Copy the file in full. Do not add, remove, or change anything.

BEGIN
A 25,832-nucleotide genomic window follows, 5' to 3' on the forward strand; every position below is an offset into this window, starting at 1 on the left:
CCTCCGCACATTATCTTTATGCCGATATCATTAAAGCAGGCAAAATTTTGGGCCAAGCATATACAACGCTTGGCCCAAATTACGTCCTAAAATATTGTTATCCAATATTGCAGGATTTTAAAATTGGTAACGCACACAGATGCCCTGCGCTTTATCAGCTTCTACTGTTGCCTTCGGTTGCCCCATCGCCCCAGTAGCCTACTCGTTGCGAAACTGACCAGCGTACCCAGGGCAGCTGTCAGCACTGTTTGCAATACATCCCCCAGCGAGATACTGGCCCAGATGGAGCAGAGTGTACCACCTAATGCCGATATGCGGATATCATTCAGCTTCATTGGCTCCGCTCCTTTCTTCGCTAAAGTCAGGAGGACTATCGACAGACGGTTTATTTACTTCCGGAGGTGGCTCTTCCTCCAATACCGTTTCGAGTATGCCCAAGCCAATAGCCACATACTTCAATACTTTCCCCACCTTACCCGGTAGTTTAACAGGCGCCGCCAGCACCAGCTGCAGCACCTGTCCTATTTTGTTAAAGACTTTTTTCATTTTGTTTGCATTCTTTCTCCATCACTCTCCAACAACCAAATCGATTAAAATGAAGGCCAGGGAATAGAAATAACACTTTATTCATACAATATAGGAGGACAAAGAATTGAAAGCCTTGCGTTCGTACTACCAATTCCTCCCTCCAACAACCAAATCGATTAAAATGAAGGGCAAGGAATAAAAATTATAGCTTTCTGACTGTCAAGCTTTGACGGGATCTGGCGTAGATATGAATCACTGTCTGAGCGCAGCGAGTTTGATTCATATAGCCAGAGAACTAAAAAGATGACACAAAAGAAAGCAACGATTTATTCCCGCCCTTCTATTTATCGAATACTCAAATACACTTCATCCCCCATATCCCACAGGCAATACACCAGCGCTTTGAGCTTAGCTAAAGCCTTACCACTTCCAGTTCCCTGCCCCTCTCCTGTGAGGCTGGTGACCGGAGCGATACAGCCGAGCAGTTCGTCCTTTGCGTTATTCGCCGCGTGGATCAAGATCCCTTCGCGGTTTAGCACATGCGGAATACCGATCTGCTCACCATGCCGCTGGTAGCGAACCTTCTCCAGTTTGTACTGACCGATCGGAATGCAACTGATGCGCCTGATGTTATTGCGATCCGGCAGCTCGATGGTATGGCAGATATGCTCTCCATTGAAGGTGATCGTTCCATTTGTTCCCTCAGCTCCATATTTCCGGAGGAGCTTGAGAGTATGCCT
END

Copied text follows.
A 25,832-nucleotide genomic window follows, 5' to 3' on the forward strand; every position below is an offset into this window, starting at 1 on the left:
CCTCCGCACATTATCTTTATGCCGATATCATTAAAGCAGGCAAAATTTTGGGCCAAGCATATACAACGCTTGGCCCAAATTACGTCCTAAAATATTGTTATCCAATATTGCAGGATTTTAAAATTGGTAACGCACACAGATGCCCTGCGCTTTATCAGCTTCTACTGTTGCCTTCGGTTGCCCCATCGCCCCAGTAGCCTACTCGTTGCGAAACTGACCAGCGTACCCAGGGCAGCTGTCAGCACTGTTTGCAATACATCCCCCAGCGAGATACTGGCCCAGATGGAGCAGAGTGTACCACCTAATGCCGATATGCGGATATCATTCAGCTTCATTGGCTCCGCTCCTTTCTTCGCTAAAGTCAGGAGGACTATCGACAGACGGTTTATTTACTTCCGGAGGTGGCTCTTCCTCCAATACCGTTTCGAGTATGCCCAAGCCAATAGCCACATACTTCAATACTTTCCCCACCTTACCCGGTAGTTTAACAGGCGCCGCCAGCACCAGCTGCAGCACCTGTCCTATTTTGTTAAAGACTTTTTTCATTTTGTTTGCATTCTTTCTCCATCACTCTCCAACAACCAAATCGATTAAAATGAAGGCCAGGGAATAGAAATAACACTTTATTCATACAATATAGGAGGACAAAGAATTGAAAGCCTTGCGTTCGTACTACCAATTCCTCCCTCCAACAACCAAATCGATTAAAATGAAGGGCAAGGAATAAAAATTATAGCTTTCTGACTGTCAAGCTTTGACGGGATCTGGCGTAGATATGAATCACTGTCTGAGCGCAGCGAGTTTGATTCATATAGCCAGAGAACTAAAAAGATGACACAAAAGAAAGCAACGATTTATTCCCGCCCTTCTATTTATCGAATACTCAAATACACTTCATCCCCCATATCCCACAGGCAATACACCAGCGCTTTGAGCTTAGCTAAAGCCTTACCACTTCCAGTTCCCTGCCCCTCTCCTGTGAGGCTGGTGACCGGAGCGATACAGCCGAGCAGTTCGTCCTTTGCGTTATTCGCCGCGTGGATCAAGATCCCTTCGCGGTTTAGCACATGCGGAATACCGATCTGCTCACCATGCCGCTGGTAGCGAACCTTCTCCAGTTTGTACTGACCGATCGGAATGCAACTGATGCGCCTGATGTTATTGCGATCCGGCAGCTCGATGGTATGGCAGATATGCTCTCCATTGAAGGTGATCGTTCCATTTGTTCCCTCAGCTCCATATTTCCGGAGGAGCTTGAGAGTATGCCT